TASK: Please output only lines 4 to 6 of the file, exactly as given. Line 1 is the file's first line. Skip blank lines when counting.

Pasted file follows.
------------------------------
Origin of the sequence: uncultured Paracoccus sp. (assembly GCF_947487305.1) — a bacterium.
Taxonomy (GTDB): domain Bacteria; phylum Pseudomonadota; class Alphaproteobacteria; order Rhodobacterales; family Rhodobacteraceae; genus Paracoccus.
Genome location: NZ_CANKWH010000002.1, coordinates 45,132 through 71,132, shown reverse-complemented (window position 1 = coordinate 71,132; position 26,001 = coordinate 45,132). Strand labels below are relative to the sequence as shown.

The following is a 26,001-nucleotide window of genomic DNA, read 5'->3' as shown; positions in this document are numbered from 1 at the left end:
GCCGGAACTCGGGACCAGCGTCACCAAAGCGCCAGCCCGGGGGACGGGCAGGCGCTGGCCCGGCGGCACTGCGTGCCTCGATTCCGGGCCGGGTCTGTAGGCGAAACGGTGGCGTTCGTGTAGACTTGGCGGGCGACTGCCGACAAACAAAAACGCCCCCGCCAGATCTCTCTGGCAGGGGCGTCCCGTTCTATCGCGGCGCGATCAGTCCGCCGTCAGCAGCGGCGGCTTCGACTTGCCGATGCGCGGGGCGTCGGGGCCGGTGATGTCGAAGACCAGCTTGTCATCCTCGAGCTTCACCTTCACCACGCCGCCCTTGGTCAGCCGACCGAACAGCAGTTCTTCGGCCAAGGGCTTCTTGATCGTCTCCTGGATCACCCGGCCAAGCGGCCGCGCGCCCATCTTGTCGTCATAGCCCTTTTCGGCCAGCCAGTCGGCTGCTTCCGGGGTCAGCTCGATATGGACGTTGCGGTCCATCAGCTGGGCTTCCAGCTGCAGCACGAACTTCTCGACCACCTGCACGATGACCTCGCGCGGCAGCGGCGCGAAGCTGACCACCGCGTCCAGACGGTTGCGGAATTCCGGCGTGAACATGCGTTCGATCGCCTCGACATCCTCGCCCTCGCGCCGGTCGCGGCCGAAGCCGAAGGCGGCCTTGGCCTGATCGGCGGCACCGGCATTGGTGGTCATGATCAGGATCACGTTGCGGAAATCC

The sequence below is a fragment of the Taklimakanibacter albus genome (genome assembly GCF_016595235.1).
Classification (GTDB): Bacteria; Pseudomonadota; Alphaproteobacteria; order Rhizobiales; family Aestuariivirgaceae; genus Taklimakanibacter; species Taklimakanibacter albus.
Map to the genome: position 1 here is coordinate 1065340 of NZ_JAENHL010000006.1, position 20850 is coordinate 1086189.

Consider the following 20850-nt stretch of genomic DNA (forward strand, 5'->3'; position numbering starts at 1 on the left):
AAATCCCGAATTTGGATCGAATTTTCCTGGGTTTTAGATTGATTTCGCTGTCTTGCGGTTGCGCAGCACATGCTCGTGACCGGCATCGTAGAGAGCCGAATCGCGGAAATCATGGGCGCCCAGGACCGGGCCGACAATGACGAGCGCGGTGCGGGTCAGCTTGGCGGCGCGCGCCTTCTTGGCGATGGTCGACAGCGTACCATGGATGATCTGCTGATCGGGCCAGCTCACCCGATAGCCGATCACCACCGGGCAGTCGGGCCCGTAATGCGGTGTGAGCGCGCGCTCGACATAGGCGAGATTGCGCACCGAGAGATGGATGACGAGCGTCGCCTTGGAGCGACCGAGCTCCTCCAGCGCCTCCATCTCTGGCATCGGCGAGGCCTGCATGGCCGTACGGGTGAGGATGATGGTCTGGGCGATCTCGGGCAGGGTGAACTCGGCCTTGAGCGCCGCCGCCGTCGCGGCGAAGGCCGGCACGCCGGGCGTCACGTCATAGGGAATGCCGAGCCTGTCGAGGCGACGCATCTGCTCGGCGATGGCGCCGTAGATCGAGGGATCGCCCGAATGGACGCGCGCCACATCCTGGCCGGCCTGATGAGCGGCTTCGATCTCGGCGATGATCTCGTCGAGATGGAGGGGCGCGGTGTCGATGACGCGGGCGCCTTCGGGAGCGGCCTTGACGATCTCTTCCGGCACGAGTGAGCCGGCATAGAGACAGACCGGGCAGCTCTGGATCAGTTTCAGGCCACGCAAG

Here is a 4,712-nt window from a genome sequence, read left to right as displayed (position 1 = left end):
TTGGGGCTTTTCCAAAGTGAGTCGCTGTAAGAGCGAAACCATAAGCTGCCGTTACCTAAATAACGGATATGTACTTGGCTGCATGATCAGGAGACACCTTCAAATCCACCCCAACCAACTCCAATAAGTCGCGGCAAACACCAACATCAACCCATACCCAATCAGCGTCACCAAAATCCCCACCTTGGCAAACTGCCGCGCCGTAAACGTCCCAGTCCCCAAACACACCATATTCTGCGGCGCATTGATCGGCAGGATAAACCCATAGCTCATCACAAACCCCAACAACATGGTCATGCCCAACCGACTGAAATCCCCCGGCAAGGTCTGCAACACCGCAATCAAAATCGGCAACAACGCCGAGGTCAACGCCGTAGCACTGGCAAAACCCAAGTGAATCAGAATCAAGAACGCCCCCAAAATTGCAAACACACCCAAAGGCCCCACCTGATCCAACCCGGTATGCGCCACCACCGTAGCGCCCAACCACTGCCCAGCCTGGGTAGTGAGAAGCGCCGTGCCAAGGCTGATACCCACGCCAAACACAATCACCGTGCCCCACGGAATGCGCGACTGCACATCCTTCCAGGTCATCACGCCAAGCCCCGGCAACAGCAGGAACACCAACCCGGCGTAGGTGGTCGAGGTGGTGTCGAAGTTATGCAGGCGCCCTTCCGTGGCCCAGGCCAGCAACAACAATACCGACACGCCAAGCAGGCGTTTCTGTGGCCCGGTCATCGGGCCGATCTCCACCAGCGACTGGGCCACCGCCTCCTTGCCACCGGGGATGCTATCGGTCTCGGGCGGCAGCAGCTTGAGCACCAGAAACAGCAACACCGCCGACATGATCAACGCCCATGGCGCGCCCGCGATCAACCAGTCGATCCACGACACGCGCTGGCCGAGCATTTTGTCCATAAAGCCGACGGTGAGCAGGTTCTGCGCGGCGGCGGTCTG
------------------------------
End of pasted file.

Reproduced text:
The following is a 26,001-nucleotide window of genomic DNA, read 5'->3' as shown; positions in this document are numbered from 1 at the left end:
GCCGGAACTCGGGACCAGCGTCACCAAAGCGCCAGCCCGGGGGACGGGCAGGCGCTGGCCCGGCGGCACTGCGTGCCTCGATTCCGGGCCGGGTCTGTAGGCGAAACGGTGGCGTTCGTGTAGACTTGGCGGGCGACTGCCGACAAACAAAAACGCCCCCGCCAGATCTCTCTGGCAGGGGCGTCCCGTTCTATCGCGGCGCGATCAGTCCGCCGTCAGCAGCGGCGGCTTCGACTTGCCGATGCGCGGGGCGTCGGGGCCGGTGATGTCGAAGACCAGCTTGTCATCCTCGAGCTTCACCTTCACCACGCCGCCCTTGGTCAGCCGACCGAACAGCAGTTCTTCGGCCAAGGGCTTCTTGATCGTCTCCTGGATCACCCGGCCAAGCGGCCGCGCGCCCATCTTGTCGTCATAGCCCTTTTCGGCCAGCCAGTCGGCTGCTTCCGGGGTCAGCTCGATATGGACGTTGCGGTCCATCAGCTGGGCTTCCAGCTGCAGCACGAACTTCTCGACCACCTGCACGATGACCTCGCGCGGCAGCGGCGCGAAGCTGACCACCGCGTCCAGACGGTTGCGGAATTCCGGCGTGAACATGCGTTCGATCGCCTCGACATCCTCGCCCTCGCGCCGGTCGCGGCCGAAGCCGAAGGCGGCCTTGGCCTGATCGGCGGCACCGGCATTGGTGGTCATGATCAGGATCACGTTGCGGAAATCC

The sequence below is a fragment of the Taklimakanibacter albus genome (genome assembly GCF_016595235.1).